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Current Account Reversals and Growth: The Direct Effect Central and Eastern Europe 1923-2000

  • Komarek, Lubos

    (Czech National Bank)

  • Komarkova, Zlatuse

    (Prague School of Economics)

  • Melecky, Martin

    (University of New South Wales)

According to economic theory, the capital inflows reversal – so-called sudden stop – has a significant negative effect on economic growth. This paper investigates the direct impact of current account reversals on growth in Central and Eastern European countries. Two steps to conduct the analysis are applied. In the first step we estimate the standard growth equation augmented by an effect of the current account reversal. We find that after a current account reversal the growth rate declines by 1.10 percentage points in the current year. The subsequent analysis of the adjustment dynamics builds upon the notion of convergence. We find the unconditional and conditional convergence coefficients to be - 0.47 and -0.52, respectively. This implies that the consequences of the reversal are likely eliminated after 3.3 years when the actual growth rate is back at its equilibrium level, ceteris paribus. Finally, the cumulative loss associated with a sudden stop in capital flows is about 2.3 percentage points. We infer that Central and Eastern European countries are relatively flexible in terms of adjustment and reallocation of resources given the findings in similar literature examining either a more general sample or concentrating on rather different regions.

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Paper provided by University of Warwick, Department of Economics in its series The Warwick Economics Research Paper Series (TWERPS) with number 736.

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Length: 24 pages
Date of creation: 2005
Date of revision:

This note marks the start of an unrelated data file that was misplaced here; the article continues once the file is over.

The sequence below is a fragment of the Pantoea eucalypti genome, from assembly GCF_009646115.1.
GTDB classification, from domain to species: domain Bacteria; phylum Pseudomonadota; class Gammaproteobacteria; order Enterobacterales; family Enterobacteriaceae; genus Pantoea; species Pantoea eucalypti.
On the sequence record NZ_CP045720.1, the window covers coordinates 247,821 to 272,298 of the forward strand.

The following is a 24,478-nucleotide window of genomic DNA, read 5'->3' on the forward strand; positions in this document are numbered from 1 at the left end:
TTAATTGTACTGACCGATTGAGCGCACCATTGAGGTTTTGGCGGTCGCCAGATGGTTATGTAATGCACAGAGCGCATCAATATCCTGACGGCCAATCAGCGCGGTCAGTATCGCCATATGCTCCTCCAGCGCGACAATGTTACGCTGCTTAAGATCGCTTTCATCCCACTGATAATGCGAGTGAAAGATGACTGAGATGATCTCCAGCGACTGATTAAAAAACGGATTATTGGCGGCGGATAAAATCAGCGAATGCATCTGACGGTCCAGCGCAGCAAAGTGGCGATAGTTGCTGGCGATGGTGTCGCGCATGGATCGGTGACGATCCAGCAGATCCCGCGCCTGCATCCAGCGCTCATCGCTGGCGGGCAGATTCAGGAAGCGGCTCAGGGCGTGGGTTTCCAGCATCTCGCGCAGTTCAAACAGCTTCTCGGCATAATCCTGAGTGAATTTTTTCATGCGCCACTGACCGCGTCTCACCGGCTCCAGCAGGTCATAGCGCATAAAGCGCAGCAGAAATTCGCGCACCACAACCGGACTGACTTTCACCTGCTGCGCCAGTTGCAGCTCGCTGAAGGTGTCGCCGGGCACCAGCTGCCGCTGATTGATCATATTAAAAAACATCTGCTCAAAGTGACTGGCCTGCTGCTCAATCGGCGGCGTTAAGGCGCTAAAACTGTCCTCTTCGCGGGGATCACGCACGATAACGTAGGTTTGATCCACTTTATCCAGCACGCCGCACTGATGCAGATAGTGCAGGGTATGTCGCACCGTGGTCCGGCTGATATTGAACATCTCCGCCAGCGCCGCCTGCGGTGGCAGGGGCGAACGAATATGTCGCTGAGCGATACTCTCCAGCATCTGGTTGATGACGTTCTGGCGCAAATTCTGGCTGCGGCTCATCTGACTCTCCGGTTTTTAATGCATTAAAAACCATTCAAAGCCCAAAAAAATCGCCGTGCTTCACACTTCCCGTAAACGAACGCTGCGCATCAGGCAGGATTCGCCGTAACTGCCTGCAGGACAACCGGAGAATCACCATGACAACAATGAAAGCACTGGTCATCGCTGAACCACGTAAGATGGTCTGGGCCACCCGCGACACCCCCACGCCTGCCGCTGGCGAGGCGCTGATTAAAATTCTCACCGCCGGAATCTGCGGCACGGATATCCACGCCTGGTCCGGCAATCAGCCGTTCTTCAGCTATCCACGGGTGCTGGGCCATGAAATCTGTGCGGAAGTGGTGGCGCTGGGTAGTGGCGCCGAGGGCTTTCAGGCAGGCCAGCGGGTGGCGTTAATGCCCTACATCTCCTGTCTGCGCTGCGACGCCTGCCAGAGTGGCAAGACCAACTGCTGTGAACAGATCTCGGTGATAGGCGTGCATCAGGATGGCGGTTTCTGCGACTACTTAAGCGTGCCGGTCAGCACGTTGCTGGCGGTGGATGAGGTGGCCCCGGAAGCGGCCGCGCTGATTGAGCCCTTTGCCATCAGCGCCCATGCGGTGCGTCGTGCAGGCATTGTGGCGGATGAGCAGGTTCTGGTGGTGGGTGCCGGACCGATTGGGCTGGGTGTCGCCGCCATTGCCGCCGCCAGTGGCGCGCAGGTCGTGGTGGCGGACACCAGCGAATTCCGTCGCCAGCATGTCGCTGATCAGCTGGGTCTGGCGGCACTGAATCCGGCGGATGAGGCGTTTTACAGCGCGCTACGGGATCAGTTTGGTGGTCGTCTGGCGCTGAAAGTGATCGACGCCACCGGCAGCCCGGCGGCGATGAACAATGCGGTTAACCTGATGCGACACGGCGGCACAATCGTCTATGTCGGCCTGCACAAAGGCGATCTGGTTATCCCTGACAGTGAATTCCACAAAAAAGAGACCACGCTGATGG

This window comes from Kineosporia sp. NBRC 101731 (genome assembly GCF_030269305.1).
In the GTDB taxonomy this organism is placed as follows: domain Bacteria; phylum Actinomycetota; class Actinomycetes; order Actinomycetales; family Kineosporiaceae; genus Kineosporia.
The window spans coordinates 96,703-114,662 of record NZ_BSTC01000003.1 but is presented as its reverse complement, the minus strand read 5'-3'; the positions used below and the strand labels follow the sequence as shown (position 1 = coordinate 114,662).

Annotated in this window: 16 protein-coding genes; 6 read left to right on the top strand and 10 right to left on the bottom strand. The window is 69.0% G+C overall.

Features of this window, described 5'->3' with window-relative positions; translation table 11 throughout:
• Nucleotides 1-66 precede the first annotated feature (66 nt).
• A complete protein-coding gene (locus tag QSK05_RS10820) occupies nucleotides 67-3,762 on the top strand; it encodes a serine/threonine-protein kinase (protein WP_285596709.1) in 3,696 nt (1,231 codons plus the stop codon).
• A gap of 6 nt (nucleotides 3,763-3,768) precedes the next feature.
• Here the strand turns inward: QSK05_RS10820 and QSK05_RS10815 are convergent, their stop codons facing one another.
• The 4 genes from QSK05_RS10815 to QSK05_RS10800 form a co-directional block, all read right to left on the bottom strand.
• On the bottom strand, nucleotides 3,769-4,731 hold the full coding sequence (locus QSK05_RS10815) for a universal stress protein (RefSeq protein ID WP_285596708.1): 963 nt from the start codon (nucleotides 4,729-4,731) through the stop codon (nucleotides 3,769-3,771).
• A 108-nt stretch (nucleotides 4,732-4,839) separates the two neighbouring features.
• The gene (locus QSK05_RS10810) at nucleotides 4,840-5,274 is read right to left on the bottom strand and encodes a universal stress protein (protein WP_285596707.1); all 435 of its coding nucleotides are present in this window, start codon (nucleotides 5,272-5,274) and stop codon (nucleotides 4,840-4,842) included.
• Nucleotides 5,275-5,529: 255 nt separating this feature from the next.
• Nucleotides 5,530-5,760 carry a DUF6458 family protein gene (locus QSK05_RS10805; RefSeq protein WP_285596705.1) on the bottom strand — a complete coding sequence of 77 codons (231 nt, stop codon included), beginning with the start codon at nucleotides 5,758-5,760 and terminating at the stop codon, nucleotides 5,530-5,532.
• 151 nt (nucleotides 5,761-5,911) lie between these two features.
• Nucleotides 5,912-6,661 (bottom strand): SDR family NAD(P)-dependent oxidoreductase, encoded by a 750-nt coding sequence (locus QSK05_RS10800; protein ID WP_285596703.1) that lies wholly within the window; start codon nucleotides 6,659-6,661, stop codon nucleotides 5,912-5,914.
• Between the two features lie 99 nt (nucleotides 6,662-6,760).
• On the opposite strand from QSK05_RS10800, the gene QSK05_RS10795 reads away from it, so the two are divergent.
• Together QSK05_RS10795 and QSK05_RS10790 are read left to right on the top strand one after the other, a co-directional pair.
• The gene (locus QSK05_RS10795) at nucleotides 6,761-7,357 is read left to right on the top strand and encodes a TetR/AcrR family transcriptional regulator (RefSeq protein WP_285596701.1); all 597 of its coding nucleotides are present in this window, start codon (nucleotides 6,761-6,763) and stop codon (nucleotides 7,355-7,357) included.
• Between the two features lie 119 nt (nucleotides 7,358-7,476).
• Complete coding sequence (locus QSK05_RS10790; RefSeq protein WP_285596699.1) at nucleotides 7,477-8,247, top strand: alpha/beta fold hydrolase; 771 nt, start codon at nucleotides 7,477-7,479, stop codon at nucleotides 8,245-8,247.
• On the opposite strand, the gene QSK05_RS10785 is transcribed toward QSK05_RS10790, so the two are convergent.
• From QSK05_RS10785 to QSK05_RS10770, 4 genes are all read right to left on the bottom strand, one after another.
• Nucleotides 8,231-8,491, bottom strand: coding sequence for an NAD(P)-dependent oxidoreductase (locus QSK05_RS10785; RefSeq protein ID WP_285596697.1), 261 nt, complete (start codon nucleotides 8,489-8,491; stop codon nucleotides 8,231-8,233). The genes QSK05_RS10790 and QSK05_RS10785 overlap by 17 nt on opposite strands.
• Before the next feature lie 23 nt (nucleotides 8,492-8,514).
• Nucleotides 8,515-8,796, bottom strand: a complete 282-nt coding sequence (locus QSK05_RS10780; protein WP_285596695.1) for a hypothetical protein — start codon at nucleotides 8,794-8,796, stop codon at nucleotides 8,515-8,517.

Handle: RePEc:wrk:warwec:736
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  1. Gian Maria Milesi Ferretti & Assaf Razin, 2000. "Current Account Reversals and Currency Crises: Empirical Regularities," NBER Chapters, in: Currency Crises, pages 285-323 National Bureau of Economic Research, Inc.
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  3. Gian-Maria Milesi-Ferretti & Assaf Razin, 1997. "Sharp Reductions in Current Account Deficits: An Empirical Analysis," IMF Working Papers 97/168, International Monetary Fund.
  4. Ratna Sahay & Deepak Mishra & Poonam Gupta, 2003. "Output Response to Currency Crises," IMF Working Papers 03/230, International Monetary Fund.
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  8. Hutchison, Michael M & Noy, Ilan, 2005. "How Bad Are Twins? Output Costs of Currency and Banking Crises," Journal of Money, Credit and Banking, Blackwell Publishing, vol. 37(4), pages 725-52, August.
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  13. Michael M. Hutchison, . "A Cure Worse Than The Disease? Currency Crises and the Output Costs of IMF-Supported Stabilization Programs," EPRU Working Paper Series 01-09, Economic Policy Research Unit (EPRU), University of Copenhagen. Department of Economics.
  14. Guillermo A. Calvo, 2000. "Balance-of-Payments Crises in Emerging Markets: Large Capital Inflows and Sovereign Governments," NBER Chapters, in: Currency Crises, pages 71-97 National Bureau of Economic Research, Inc.
  15. Jeffrey A. Frankel & Andrew K. Rose, 1996. "Currency crashes in emerging markets: an empirical treatment," International Finance Discussion Papers 534, Board of Governors of the Federal Reserve System (U.S.).
  16. Reuven Glick & Ramon Moreno & Mark M. Spiegel, 2001. "Financial crises in emerging markets," FRBSF Economic Letter, Federal Reserve Bank of San Francisco, issue mar.23.
  17. Graciela Kaminsky & Saul Lizondo & Carmen M. Reinhart, 1998. "Leading Indicators of Currency Crises," IMF Staff Papers, Palgrave Macmillan, vol. 45(1), pages 1-48, March.
  18. Ramon Moreno, 1999. "Depreciation and recessions in East Asia," Economic Review, Federal Reserve Bank of San Francisco, pages 27-40.
  19. Reinhart, Carmen & Calvo, Guillermo, 2000. "When Capital Inflows Come to a Sudden Stop: Consequences and Policy Options," MPRA Paper 6982, University Library of Munich, Germany.
  20. Michael M Hutchison & Ilan Noy, 2002. "Output Costs of Currency and Balance of Payments Crises in Emerging Markets," Comparative Economic Studies, Palgrave Macmillan, vol. 44(2-3), pages 27-44, September.
  21. Guillermo A. Calvo, 1998. "Capital Flows and Capital-Market Crises: The Simple Economics of Sudden Stops," Journal of Applied Economics, Universidad del CEMA, vol. 0, pages 35-54, November.
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